Health Reform and the States

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Although the battle over passing health reform is being waged here in Washington, the front lines for implementing whatever passes will be the states. In the new issue of the print magazine, Kate Pickert and I look at what that means.

The latest evidence of the Governors’ growing concern about what lies ahead came in the State of the State speech yesterday of California Governor Arnold Schwarzenegger, who had been one of President Obama’s few Republican allies in the health effort:

We no longer can ignore what is owed to us or what we are forced to spend on federal mandates. We are currently owed billions of dollars by the federal government for various different programs. We need to work with the feds so that we can fix the flawed formula that demands that the states spend money that we do not have.

And now Congress is about to pile billions more onto California with the new health care bill. Now, as you know, while I enthusiastically supported health care reform, it is not reform to push more costs onto states that are already struggling while other states are getting sweetheart deals. Health care reform, which started as noble and needed legislation, has become a trough of bribes, deals and loopholes. Yet you’ve heard of the bridge to nowhere. Well, this is health care to nowhere.

California’s congressional delegation should either vote against this bill that is a disaster for California or get in there and fight for the same sweetheart deal that Senator Nelson of Nebraska got for the Cornhusker State. (Applause) Because that senator got for the Cornhusker State the corn and we got the husk. (Laughter)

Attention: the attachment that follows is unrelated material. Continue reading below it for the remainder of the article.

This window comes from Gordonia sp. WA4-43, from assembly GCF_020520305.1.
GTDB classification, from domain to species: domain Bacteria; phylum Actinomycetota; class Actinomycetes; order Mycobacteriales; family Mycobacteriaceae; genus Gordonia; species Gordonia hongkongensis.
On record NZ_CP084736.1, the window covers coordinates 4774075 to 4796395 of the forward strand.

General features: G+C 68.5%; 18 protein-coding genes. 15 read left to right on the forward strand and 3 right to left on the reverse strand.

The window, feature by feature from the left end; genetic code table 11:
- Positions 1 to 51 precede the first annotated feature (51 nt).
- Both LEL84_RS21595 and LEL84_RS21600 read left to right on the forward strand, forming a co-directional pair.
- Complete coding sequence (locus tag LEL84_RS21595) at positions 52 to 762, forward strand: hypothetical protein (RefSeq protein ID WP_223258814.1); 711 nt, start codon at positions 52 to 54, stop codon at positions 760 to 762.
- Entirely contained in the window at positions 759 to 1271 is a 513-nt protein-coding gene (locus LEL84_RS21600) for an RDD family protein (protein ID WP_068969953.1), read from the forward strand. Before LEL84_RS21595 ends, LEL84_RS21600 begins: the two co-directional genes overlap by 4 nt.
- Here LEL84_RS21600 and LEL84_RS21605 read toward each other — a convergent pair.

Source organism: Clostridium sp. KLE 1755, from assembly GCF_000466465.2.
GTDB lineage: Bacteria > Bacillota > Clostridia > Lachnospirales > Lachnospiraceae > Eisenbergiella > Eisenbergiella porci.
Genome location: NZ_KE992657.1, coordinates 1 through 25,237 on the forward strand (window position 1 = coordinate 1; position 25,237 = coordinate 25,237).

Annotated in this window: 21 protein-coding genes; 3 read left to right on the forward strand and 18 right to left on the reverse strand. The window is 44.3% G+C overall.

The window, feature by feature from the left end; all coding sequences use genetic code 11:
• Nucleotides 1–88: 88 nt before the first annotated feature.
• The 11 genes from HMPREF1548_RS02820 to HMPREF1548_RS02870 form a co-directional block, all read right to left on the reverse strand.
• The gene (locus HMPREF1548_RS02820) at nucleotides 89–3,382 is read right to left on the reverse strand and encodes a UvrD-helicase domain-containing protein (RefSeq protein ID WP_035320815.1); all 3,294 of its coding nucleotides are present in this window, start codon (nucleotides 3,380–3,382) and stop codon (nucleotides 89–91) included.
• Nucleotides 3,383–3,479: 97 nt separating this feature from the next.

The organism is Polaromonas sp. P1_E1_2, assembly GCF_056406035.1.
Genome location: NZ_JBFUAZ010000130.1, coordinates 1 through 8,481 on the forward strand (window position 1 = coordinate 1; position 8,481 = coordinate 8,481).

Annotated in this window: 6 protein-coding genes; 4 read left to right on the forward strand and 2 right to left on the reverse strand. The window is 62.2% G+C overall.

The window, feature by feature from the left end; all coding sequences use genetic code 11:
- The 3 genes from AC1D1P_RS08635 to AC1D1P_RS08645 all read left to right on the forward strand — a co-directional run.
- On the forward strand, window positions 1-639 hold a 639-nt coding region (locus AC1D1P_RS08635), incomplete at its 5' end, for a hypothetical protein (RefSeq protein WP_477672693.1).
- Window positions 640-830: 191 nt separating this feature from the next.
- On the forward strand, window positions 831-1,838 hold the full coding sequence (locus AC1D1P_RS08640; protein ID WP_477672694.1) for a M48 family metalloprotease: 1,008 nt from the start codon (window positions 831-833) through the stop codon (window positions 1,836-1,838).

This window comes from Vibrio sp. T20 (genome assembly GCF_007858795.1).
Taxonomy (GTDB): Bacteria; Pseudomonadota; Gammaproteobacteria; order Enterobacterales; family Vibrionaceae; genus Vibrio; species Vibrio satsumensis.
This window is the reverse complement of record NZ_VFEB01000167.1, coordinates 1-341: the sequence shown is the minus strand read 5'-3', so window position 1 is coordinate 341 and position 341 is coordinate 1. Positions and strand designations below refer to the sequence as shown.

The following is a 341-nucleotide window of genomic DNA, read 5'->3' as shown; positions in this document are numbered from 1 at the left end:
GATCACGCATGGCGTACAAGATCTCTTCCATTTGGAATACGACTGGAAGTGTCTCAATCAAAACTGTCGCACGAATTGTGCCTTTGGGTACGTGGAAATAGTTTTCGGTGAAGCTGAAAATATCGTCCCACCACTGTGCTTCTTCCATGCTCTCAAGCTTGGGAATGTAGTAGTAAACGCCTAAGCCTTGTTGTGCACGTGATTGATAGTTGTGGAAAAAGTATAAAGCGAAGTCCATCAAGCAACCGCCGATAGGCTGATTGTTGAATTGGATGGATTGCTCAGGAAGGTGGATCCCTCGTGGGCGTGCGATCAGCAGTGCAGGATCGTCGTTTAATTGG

That deal that Nelson got, of course, is one in which the federal government would pick up the tab–permanently–for the cost of medicaid expansion in his state. At this point, 13 state attorneys general have challenged the constitutionality of that special arrangement for Nebraska.

In recent weeks and days, several Democratic Governors–including New York’s David Paterson and Tennessee’s Phil Bredesen–have also expressed concern about what the health bill would mean for their state budgets.

One thing that has infuriated some is the fact that the bill seems to penalize states that have actually been doing a better job of covering their low-income citizens. Under its formulas, they would get less help from the federal government than states that have been stingy with their medicaid programs, and would suffer some cuts in other areas. In New York City, for instance, Mayor Michael Bloomberg has warned that the bill would cost the city’s Health and Hospital Corp. at least $500 million and force it to close 100 clinics. As Bloomberg put it: “We provide a level of care that is unparalleled in this country, and this bill basically penalizes us,” (A political irony here, too, is that this bill sets up what could be a massive transfer of wealth from the Blue States to Red States.)

This tension is worth keeping an eye on as negotiations go forward on the final shape of the bill.